You only have one chance to make a first impression—so you don’t want to send your resume to a recruiter or a hiring manager until you’re sure that it’s perfect. Pause for a minute before you upload your document, and make sure your resume is polished. We’ll show you how.
Before You Send Your Resume: A Checklist
- First, proofread, proofread, and proofread! Yeah, you know this already—a single typo or grammatical error can cause the hiring manager to move on to the next resume in the pile. Yet countless resumes are sent with major errors, and it’s all because jobseekers don’t allow plenty of time to proofread. Get a second and a third set of eyes to help you spot any typos or sloppy mistakes!
- Check for correct verb tenses. This is simple: If you did something as part of a prior job, use the past tense. If it’s related to your current position, though, the present tense is more appropriate.
- Verify readability. It’s imperative that your resume is clear and easy to navigate. You might even share it with some friends or family members to get their take on it. Make sure your font choices, margins, and layout all make your resume easy on the eye!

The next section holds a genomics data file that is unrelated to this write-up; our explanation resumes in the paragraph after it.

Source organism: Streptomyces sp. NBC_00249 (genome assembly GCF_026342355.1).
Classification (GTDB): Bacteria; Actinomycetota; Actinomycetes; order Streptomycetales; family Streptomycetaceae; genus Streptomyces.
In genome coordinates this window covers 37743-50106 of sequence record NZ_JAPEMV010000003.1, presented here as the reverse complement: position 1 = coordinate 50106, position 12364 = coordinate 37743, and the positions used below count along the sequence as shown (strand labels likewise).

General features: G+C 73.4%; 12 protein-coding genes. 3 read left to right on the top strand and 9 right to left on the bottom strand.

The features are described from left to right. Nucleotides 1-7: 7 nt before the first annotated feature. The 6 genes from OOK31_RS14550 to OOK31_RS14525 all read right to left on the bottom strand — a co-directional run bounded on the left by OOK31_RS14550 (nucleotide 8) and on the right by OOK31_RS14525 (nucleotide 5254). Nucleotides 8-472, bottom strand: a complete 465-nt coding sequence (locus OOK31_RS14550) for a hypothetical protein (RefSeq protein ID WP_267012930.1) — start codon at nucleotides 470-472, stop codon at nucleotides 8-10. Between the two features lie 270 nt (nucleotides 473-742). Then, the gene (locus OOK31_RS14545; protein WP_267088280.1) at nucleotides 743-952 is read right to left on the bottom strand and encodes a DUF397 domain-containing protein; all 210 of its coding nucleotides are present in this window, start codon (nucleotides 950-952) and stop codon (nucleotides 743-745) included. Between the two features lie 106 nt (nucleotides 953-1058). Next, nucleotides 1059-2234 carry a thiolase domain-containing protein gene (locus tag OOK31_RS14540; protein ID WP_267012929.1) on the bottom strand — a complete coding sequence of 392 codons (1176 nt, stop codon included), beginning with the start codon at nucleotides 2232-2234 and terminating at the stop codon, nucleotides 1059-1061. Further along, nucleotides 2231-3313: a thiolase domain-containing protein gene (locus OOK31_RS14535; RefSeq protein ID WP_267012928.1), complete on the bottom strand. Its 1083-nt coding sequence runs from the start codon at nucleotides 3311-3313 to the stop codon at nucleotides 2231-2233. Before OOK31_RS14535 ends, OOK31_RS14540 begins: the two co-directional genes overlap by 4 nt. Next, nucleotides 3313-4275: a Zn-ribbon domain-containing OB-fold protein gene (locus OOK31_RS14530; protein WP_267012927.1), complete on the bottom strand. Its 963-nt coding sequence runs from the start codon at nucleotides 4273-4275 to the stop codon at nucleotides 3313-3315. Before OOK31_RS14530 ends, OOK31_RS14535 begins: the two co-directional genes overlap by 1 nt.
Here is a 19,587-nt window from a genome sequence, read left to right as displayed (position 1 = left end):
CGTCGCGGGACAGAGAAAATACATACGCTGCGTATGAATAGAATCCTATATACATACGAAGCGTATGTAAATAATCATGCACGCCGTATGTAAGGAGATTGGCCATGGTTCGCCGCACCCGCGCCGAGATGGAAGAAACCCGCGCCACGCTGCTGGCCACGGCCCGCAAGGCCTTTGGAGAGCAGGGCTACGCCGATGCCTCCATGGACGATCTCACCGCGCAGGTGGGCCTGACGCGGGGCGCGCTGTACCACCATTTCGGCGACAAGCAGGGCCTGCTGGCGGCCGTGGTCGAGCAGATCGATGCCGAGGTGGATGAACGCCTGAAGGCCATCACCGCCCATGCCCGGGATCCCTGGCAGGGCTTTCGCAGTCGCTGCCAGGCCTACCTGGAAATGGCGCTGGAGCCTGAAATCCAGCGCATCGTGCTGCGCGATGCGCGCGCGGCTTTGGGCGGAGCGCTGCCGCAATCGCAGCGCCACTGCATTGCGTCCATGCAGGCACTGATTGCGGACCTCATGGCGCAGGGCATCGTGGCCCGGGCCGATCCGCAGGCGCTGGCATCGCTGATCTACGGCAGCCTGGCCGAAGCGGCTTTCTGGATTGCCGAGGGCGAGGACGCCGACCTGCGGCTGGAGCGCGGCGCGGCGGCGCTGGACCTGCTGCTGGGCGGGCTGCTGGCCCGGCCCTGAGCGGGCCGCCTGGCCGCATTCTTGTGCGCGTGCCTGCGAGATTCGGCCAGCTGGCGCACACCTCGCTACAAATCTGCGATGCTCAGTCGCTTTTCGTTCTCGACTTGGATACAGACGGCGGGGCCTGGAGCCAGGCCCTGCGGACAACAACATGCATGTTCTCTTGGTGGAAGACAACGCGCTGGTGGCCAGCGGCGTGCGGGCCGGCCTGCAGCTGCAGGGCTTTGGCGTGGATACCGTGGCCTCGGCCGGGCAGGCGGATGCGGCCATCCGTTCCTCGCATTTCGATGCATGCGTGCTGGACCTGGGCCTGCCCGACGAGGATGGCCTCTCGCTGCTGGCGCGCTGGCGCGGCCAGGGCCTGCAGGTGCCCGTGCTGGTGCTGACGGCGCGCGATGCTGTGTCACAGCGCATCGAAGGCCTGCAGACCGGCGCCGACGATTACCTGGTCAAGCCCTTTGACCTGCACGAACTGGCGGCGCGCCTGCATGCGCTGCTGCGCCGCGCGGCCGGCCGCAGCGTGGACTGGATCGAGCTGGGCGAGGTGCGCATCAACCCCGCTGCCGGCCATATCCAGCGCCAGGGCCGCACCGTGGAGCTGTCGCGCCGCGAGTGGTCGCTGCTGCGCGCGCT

- Ensure consistency. Do you use multiple fonts in your resume? Do you use bold and italic text inconsistently? Be thorough in reviewing these elements and ensuring steady, unchanging design choices throughout your resume.
- Eliminate technical jargon. Is there anywhere in your resume where you can substitute plainer, more user-friendly language for your high-level industry buzzwords? Generally speaking, you want to minimize jargon to keep your resume widely accessible.
- Look at the job description you’re applying for. Are there any words, phrases, or key skills listed there that you could incorporate into your own resume? This is almost always a good idea!
- Don’t forget the cover letter! If you have an opportunity to send a cover letter along with your resume, that can go a long way toward getting your document read! Of course, you’ll also want to ensure your cover letter is well-proofed, well-formatted, etc.
This article originally appeared in The Red Ink.